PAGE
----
The big reveal
Despite my worst fears, an iron and a damp cloth were all that was needed to stop the stocking stitch (stockinette) back of this cardigan from rolling. I was convinced I was going to have to pull out the carefully applied I-cord cast-off (bind-off), work a few rows of garter stitch and then re-do it – but it didn’t prove to be necessary. I was pleased about that because the I-cord took an age to do, including grafting the stitches at the end onto the last three stitches that came from the slipped stitch edge of the front to make a neat corner.
Unfortunately, it has been so wet and windy this week that I haven’t been able to take any photos of the finished Nanook outside in good light. Instead, my end-of-project pix are indoor photos with the cardigan on a dressmaker’s dummy. And, foolishly, I took them after wearing it for the first time, with the result that the sleeves are rather lumpy and un-smooth. But it’s done, and I’m very pleased with it. The yarn/pattern combo is a good one, it has produced a stylish yet very warm winter cardi. I know I’ll be wearing it a lot.
The Bear Track lace collar really makes this cardigan. It is almost totally reversible – the differences between the appearance of the “right” side and the “wrong” side are very slight – which makes it perfect for a cardigan that can be worn open or closed at the neck. The yarnovers, garter stitch and ribbing are cleverly combined to give an attractive, double-sided lace. A pattern for this lace can be found on the Knitting Fool website as Bear Track 1. I think it would be good for a scarf in something light and cobwebby such as Rowan’s Kidsilk Haze, Debbie Bliss Angel or Drops Kid-Silk.
An easy shawl pin
Nanook can be worn with the fronts hanging open, but it can also be fastened asymmetrically at the neck. The pattern suggests making a double-ended button (i.e. fastening two buttons together with thread or yarn, like is sometimes done to make cufflinks to wear in a shirt with double cuffs) to go through the yarnovers in the lace collar, but I admired a number of project photos on Ravelry that show the cardigan fastened with a simple, stick-type shawl pin. A pin can also be used to fasten it more conventionally at the waist. I decided to make one from one of my favourite craft materials, a bamboo kebab skewer.
I always have a pack of these skewers in the kitchen drawer, although they rarely get used for their intended purpose – I have a perfectly good set of stainless steel skewers for kebabs. Instead, I use them for stirring pots of paint and varnish, laying across the top of a paint tin to rest the brush on, mixing 2-part epoxy glue and applying it, poking the corners out of things like collars when I’m dressmaking and myriad similar functions. I’ve also used them to hang heat-reflective panels behind radiators, to make “ladders” for climbing pot plants, and to make double-pointed knitting needles. They are ridiculously cheap yet very versatile.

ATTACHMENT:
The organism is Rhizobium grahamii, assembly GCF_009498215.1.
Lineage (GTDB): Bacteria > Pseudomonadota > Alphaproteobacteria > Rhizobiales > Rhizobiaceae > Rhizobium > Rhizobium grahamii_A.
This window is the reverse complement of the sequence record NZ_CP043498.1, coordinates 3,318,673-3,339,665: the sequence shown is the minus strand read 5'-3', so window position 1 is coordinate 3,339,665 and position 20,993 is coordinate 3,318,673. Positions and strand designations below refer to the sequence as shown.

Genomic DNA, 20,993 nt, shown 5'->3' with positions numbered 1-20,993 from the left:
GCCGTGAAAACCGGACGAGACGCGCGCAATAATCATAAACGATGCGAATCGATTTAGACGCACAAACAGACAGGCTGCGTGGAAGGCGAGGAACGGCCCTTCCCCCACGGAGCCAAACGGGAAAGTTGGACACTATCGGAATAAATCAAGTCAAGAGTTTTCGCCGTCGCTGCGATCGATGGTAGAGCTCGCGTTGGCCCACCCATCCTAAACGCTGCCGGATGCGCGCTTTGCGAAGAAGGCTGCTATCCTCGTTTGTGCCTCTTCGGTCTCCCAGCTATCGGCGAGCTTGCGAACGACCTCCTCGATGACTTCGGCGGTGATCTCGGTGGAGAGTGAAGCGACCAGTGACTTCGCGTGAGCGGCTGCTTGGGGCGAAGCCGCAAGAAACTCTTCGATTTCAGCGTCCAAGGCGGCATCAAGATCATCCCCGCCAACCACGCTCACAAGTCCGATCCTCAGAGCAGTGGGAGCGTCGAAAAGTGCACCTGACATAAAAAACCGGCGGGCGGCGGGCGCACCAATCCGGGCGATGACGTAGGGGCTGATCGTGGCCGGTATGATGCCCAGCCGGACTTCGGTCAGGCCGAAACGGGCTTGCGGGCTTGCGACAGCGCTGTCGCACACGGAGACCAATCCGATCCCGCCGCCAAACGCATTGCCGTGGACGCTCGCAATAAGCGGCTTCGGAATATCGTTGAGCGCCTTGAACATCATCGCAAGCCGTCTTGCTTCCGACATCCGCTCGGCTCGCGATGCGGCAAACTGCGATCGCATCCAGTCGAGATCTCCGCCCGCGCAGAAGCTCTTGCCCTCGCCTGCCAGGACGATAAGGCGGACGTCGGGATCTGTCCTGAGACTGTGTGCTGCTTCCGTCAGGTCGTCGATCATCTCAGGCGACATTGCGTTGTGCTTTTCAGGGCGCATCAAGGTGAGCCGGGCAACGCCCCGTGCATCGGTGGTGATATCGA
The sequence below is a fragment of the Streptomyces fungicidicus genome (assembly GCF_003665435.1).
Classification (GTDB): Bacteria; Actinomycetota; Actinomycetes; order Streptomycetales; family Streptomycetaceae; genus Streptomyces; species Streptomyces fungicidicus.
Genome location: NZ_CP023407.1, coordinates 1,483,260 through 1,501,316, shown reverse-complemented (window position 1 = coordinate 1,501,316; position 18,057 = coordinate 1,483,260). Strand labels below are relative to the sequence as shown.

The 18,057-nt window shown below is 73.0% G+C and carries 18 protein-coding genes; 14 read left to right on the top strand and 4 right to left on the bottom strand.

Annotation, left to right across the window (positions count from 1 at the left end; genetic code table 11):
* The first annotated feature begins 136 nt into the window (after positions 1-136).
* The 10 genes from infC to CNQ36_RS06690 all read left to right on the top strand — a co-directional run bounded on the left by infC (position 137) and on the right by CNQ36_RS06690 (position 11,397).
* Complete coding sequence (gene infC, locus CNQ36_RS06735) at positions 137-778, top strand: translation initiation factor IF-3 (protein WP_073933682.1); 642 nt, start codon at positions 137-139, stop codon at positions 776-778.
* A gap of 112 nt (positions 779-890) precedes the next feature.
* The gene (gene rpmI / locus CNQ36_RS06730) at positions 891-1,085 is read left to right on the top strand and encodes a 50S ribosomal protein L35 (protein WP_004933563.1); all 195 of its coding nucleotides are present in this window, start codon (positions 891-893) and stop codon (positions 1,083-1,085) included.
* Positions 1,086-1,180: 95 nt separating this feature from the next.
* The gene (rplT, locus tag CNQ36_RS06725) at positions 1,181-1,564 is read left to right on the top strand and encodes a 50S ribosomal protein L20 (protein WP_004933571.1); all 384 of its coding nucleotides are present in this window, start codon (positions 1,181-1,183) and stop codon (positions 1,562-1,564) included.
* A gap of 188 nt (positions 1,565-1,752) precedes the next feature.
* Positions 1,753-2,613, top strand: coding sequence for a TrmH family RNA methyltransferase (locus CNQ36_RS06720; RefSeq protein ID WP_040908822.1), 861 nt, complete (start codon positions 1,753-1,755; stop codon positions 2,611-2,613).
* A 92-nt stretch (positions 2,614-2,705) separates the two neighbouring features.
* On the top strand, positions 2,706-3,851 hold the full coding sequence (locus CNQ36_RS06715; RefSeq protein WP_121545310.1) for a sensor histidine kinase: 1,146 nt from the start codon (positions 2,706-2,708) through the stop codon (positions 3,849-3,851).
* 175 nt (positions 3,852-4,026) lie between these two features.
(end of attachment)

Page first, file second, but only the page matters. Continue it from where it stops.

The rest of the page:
To make my shawl pin, I cut off about 4 inches (10cm) from the pointed end of a skewer, having first taken the trouble to choose one from the pack that was rounder, smoother and more evenly coloured than its neighbours. It was pouring with rain at the time and I couldn’t be bothered to go out to the garage for a saw, so I just sawed through it with a serrated kitchen knife on the breadboard. (I wont tell if you don’t.) Actually, you can easily cut these skewers with a pair of tough scissors, the kind that are meant for using on chicken bones and cardboard boxes, but that tends to leave a splintered end. While I was at it, I removed about half of the pointed tip, because it was too sharp as it was.
Next, I used fine sandpaper to smooth the cut upper end to a nice flat surface and round the tip to a new, less lethal point. I also ran the sandpaper up and down the whole length to make it perfectly smooth and round. Then I stained it with woodstain and gave it a couple of coats of polish to seal it, avoiding the very end of the blunt end because glue doesn’t stick well to a polished surface. If you don’t have woodstain you could try ink, acrylic paint or even food dye or shoe polish.
I stuck a wooden bead on the blunt end of the shawl pin with superglue. The hole wasn’t big enough and I could have drilled it out a little to get it to fit onto the bamboo pin, but that’s a tricky job and it was easier to file down the end of the pin with a Swiss file, sufficient for it to go about halfway into the bead. It would be good to go off to a bead shop with the skewer and a length of yarn from the shawl or cardigan your pin is intended for, then you could choose a bead that is not only the right colour but has a hole of approximately the right size. There’s no reason why you couldn’t thread more than one bead onto the pin, of course.
I was left with a visible hole at the top end of the bead. I thought about covering it by pushing a glass-headed pin down into the end of the bamboo, but it didn’t want to go in far enough and I would have had to shorten the shaft of the pin first. I also considered making a monkey’s fist knot with some silk thread. In the end, I pushed a header pin through a smaller bead, trimmed its tail to about half its length and then wrapped it around the cut-off piece to make a spring shape, stretched the spring to make it thin enough to fit into the hole of the wooden bead, then pushed it down into that hole. Pushing it down onto the bamboo inside the hole made the spring fatten out again and grip the inside of the wooden bead. Job done.
I was chuffed to hear that my Mayan blade spinning device Instructable was a runner-up in the recent yarn competition. I await receipt of my prize T-shirt with excitement.